A recent raid by Indonesian authorities found 125 birds, including eclectus parrots and endangered white cockatoos, stuffed into drain pipes that were sealed at each end with wire. The birds were to be smuggled out of Indonesia to the Philippines, where they would be sold as “pets.” Four men who were behind this cruel act have been arrested and, if found guilty, will be imprisoned and fined.
Though the Indonesian government is making attempts to curb poaching and the illegal trafficking of animals in that country, the nation has several avian markets, three of which are considered to be among the largest, if not the largest, in Southeast Asia.
At these markets, hundreds of thousands of birds of various species are crammed into wire and bamboo cages. They’re exposed to scorching temperatures, malnourished, and left to suffer as vendors try to sell them to spectators and traffickers.
When trappers and poachers take wild species away from their natural habitats, the animals often change hands several times through intermediaries and exporters. Like the birds caught in this raid, they endure grueling transport conditions. Stolen bird and reptile eggs are concealed in special vests so that couriers can bypass X-ray machines at airports. Baby turtles have been taped so that they’re trapped inside their shells and shoved by the dozen into tube socks, and infant pythons have been shipped in CD cases.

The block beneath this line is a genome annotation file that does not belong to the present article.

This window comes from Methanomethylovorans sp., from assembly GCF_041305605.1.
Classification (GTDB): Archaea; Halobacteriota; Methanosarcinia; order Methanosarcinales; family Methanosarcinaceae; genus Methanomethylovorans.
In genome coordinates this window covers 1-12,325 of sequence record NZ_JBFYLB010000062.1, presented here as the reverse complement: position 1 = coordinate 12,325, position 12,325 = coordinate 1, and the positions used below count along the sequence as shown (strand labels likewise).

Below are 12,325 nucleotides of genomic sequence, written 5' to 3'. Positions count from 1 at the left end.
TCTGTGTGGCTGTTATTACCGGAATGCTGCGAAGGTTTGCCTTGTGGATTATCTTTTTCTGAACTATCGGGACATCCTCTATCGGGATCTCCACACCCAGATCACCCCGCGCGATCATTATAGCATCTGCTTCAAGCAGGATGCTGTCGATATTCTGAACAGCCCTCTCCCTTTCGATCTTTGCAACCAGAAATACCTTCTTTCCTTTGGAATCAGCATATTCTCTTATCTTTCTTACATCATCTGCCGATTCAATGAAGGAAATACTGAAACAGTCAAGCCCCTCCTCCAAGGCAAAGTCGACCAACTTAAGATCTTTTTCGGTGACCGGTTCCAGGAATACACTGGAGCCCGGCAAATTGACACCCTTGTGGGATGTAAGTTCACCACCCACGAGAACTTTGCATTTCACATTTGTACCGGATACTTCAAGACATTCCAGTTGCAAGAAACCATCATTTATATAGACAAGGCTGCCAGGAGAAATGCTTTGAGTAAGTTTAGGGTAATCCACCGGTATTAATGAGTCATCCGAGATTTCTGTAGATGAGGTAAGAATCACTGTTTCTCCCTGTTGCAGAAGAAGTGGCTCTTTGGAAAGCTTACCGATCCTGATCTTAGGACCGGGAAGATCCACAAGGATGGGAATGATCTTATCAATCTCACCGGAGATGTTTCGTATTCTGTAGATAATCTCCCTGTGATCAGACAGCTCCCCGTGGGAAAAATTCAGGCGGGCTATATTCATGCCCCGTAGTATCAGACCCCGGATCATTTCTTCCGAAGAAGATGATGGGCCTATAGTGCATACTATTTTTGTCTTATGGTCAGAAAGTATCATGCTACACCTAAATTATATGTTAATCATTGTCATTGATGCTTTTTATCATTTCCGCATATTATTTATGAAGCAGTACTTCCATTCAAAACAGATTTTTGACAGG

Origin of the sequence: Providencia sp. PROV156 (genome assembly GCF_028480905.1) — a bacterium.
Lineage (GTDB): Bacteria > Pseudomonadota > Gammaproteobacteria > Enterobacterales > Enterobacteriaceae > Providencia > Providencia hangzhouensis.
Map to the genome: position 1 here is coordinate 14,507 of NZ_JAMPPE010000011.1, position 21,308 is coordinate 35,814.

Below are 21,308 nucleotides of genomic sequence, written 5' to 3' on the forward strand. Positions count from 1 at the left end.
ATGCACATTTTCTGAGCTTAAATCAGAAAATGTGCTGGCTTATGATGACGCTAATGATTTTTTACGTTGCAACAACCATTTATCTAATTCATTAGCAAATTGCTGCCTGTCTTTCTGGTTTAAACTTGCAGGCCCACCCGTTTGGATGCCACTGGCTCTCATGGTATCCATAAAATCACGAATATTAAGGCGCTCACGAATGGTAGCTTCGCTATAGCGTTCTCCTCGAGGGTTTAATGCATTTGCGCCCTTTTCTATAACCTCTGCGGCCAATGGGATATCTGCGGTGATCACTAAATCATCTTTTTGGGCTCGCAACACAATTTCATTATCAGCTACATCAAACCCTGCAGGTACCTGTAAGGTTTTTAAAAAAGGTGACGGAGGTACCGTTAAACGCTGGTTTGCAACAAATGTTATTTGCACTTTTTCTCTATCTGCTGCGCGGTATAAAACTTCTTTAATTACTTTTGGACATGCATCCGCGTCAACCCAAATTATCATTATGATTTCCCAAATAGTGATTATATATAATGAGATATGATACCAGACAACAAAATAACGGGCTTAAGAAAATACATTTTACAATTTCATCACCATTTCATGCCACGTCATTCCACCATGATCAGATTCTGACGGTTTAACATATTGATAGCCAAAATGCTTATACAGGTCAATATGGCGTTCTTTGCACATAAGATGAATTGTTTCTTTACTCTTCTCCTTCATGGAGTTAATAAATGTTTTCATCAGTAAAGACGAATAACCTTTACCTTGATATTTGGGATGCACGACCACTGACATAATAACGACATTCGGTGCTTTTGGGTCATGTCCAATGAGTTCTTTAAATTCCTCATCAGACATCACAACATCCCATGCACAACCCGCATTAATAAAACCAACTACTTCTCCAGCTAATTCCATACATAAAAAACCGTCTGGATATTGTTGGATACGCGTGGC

Animals who survive long enough to be sold are often subject to inadequate care. Because caretakers are frequently unprepared or unable to address the needs of exotic species who are so far removed from their natural habitats, many animals will likely die or be abandoned.
No bird was born to live in a cage.
Many people buy birds, not knowing of the cruelty that they’ll be inflicting on them and often underestimating the care that they need. In the wild, birds would never leave their flock, but those kept as “pets” rarely have the opportunity to see another bird in their lifetime. They’re often kept in cramped cages, where they’re unable even to stretch their wings and never know the joy of flying or the happiness of freedom.
What You Can Do
Never buy exotic animals from dealers or pet shops. Animal shelters and rescue groups are filled with animals who need good homes. Please don’t visit bird markets or any other animal parks or attractions. Animals aren’t ours to use for entertainment, and they aren’t ours to exploit.